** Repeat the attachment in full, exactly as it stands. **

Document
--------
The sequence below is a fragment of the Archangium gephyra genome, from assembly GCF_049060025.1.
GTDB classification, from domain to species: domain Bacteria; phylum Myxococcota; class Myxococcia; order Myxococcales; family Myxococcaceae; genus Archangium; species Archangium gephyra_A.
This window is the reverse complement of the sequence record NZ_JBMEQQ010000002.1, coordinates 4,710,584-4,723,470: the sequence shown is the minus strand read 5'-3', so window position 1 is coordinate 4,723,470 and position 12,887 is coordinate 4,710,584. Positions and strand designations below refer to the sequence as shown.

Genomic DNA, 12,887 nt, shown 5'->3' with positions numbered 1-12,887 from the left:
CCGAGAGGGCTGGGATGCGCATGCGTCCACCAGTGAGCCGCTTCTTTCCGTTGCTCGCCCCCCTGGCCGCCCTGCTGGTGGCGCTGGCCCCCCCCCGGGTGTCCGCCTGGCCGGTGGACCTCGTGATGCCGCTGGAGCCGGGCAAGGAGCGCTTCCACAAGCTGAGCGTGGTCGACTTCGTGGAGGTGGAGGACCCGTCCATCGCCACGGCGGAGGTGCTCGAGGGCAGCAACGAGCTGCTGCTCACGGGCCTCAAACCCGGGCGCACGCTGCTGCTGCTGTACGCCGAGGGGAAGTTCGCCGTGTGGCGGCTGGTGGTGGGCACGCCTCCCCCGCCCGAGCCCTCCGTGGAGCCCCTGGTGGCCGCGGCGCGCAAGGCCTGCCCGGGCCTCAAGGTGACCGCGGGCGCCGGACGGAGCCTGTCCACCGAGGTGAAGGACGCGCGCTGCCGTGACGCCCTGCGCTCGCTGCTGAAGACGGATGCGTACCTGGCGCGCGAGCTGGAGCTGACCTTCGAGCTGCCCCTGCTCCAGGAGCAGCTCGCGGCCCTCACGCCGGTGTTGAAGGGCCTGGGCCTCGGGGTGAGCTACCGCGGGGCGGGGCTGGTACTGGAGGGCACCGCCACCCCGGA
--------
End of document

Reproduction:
The sequence below is a fragment of the Archangium gephyra genome, from assembly GCF_049060025.1.
GTDB classification, from domain to species: domain Bacteria; phylum Myxococcota; class Myxococcia; order Myxococcales; family Myxococcaceae; genus Archangium; species Archangium gephyra_A.
This window is the reverse complement of the sequence record NZ_JBMEQQ010000002.1, coordinates 4,710,584-4,723,470: the sequence shown is the minus strand read 5'-3', so window position 1 is coordinate 4,723,470 and position 12,887 is coordinate 4,710,584. Positions and strand designations below refer to the sequence as shown.

Genomic DNA, 12,887 nt, shown 5'->3' with positions numbered 1-12,887 from the left:
CCGAGAGGGCTGGGATGCGCATGCGTCCACCAGTGAGCCGCTTCTTTCCGTTGCTCGCCCCCCTGGCCGCCCTGCTGGTGGCGCTGGCCCCCCCCCGGGTGTCCGCCTGGCCGGTGGACCTCGTGATGCCGCTGGAGCCGGGCAAGGAGCGCTTCCACAAGCTGAGCGTGGTCGACTTCGTGGAGGTGGAGGACCCGTCCATCGCCACGGCGGAGGTGCTCGAGGGCAGCAACGAGCTGCTGCTCACGGGCCTCAAACCCGGGCGCACGCTGCTGCTGCTGTACGCCGAGGGGAAGTTCGCCGTGTGGCGGCTGGTGGTGGGCACGCCTCCCCCGCCCGAGCCCTCCGTGGAGCCCCTGGTGGCCGCGGCGCGCAAGGCCTGCCCGGGCCTCAAGGTGACCGCGGGCGCCGGACGGAGCCTGTCCACCGAGGTGAAGGACGCGCGCTGCCGTGACGCCCTGCGCTCGCTGCTGAAGACGGATGCGTACCTGGCGCGCGAGCTGGAGCTGACCTTCGAGCTGCCCCTGCTCCAGGAGCAGCTCGCGGCCCTCACGCCGGTGTTGAAGGGCCTGGGCCTCGGGGTGAGCTACCGCGGGGCGGGGCTGGTACTGGAGGGCACCGCCACCCCGGA